When it comes to personal finance and setting financial goals, everyone’s situation is different. Whether you’re comparing bills, rent, debts or lifestyle, you need a plan that will answer your specific problems, regardless of your neighbour’s, family or friends’ situation.
NB: A financial goal, simply put, is a target to aim for when managing your money, and can involve anything from saving, spending, earning or even investing.
Financial goals are often considered when creating a budget, as these goals will play an essential role in keeping you on track when it comes to monitoring your incomes and expenditures.
It’s advised to spend some time visualising what you’re aiming for so that working towards your financial target is easy. This means that your financial goals should be specific, measurable and time orientated so that you are focused on, and devoted to completing specific tasks that can provide you with future financial success.
There are several types of financial goals to consider, and we’ll look at some examples of short term, mid term and long term goals to help you get started. It’s important to learn the difference between these, as well as how to budget and save for them.
Short Term Goals
Usually, short term goals take less than three months to achieve and are often more attainable than mid and long term goals. These types of plans can also be classed as your more immediate expenses, as they tend to cover more general things you’re likely to spend money on – such as paying off a $500 credit card balance in full.
Other short term goals include paying into an emergency fund, covering your rent and insurance, personal goods, travel costs and any repairs and home improvements you may be looking to make.
Mid Term Goals
Before you get to your long term goals, there’s sometimes a grey area in between, and these goals can take anywhere from 3-12 months to achieve. Mid term goals will vary from person to person, and the timeframe may change depending on what the goal is.
For example, you may not need an emergency fund at the moment and might want to set one up in a few years instead. Other people may have a goal in mind to save $4000 to start investing.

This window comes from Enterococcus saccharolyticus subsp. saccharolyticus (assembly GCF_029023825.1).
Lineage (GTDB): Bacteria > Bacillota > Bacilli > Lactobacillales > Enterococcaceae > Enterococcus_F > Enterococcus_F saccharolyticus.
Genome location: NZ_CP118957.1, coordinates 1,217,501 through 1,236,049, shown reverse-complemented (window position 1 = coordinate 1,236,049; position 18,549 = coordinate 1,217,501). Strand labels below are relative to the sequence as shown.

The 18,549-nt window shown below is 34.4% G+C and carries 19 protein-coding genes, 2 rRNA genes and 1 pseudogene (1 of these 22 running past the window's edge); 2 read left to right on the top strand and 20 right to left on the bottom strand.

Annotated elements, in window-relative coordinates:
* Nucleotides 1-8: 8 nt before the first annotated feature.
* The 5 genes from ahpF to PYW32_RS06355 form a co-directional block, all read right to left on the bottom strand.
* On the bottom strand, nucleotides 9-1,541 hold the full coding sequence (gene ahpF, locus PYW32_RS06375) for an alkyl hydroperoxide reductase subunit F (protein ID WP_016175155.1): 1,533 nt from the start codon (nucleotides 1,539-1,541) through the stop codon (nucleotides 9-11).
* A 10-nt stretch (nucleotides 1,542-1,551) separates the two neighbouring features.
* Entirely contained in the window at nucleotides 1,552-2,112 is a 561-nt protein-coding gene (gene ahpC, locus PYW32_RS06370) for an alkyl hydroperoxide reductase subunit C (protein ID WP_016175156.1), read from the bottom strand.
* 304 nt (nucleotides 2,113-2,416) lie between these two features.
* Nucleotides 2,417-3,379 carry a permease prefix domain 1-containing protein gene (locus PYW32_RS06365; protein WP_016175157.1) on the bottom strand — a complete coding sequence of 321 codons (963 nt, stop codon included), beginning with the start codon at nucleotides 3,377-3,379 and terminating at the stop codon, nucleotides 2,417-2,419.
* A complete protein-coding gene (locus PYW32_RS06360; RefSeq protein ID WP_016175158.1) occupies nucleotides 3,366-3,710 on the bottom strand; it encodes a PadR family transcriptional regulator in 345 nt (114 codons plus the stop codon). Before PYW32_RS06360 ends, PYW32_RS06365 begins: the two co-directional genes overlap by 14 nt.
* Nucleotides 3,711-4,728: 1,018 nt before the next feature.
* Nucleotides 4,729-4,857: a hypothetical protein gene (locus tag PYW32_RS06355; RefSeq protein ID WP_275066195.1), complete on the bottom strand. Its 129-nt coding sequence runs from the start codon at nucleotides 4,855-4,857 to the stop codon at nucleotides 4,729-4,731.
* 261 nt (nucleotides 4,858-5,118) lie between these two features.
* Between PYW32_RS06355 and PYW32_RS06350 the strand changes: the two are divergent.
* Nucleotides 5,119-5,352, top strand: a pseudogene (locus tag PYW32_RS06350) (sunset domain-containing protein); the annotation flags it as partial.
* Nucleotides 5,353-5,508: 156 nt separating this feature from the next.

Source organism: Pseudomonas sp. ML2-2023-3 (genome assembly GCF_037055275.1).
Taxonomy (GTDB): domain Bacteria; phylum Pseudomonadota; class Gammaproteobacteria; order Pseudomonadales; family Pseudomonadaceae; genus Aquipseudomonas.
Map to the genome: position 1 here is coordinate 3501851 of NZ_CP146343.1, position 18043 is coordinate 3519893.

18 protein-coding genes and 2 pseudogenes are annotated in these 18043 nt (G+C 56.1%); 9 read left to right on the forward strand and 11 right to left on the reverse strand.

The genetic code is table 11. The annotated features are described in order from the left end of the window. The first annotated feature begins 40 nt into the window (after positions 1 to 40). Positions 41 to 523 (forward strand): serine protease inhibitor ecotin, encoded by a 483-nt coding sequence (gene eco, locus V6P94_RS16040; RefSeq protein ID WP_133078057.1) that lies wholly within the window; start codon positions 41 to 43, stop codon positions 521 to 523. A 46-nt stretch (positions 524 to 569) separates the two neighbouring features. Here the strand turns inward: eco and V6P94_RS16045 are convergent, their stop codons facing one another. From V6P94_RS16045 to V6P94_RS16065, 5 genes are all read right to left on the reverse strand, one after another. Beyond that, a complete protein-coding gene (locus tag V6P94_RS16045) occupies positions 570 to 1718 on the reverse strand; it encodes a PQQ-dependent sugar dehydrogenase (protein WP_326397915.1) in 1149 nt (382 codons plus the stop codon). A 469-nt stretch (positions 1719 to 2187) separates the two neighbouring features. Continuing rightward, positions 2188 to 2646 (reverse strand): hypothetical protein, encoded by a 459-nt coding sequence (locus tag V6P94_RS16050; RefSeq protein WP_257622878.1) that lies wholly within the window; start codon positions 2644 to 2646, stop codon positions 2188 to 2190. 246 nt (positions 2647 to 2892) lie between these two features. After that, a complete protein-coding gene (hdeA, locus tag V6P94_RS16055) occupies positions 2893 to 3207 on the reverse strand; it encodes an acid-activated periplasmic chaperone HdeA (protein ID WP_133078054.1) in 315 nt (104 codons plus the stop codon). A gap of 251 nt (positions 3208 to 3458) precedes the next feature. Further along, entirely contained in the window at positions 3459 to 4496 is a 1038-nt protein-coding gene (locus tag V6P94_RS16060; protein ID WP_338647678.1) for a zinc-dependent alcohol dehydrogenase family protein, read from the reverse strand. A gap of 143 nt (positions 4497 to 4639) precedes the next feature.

Other mid term goals might include buying a car, saving for a down payment on a property, or paying off larger debt such as loans and credit cards with higher limits. You have to keep in mind some caveats, as there’s no way of knowing when you might have to repair an appliance or the length of time it might take to reduce your debts. The amount you can contribute now could change in the future.
Long Term Goals
Typically, long term goals take more than a year, perhaps even a decade to achieve, as these cover costs that paint a much larger picture overall. For example, you may want to earn enough from a side hustle to pay for all your current and future expenses.
Long term goals usually involve more money and lots of attention compared to other short and mid term goals. Other examples might include your retirement fund, paying off your mortgage, setting up a business, investing in property or saving for your children’s education.
Saving for Your Goals
When it comes to putting money away to reach financial goals, you need to consider the best places or ways to save. You could achieve your long term goals much faster by using a savings account with a reasonable interest rate, or by investing in an asset such as property that can provide you with huge returns on investment over a long period of time – as suggested by RWinvest. This method might be used if you don’t plan on using the money for at least ten years – perfect when saving for children’s tuition fees or a retirement pot.
On the other hand, finding a place to save for your short or mid term goals will be much different as you may need quick access to funds. Be sure to look for savings accounts without penalty fees if you need to withdraw money from your ‘rainy day fund’ for example.
What type of goals do you have?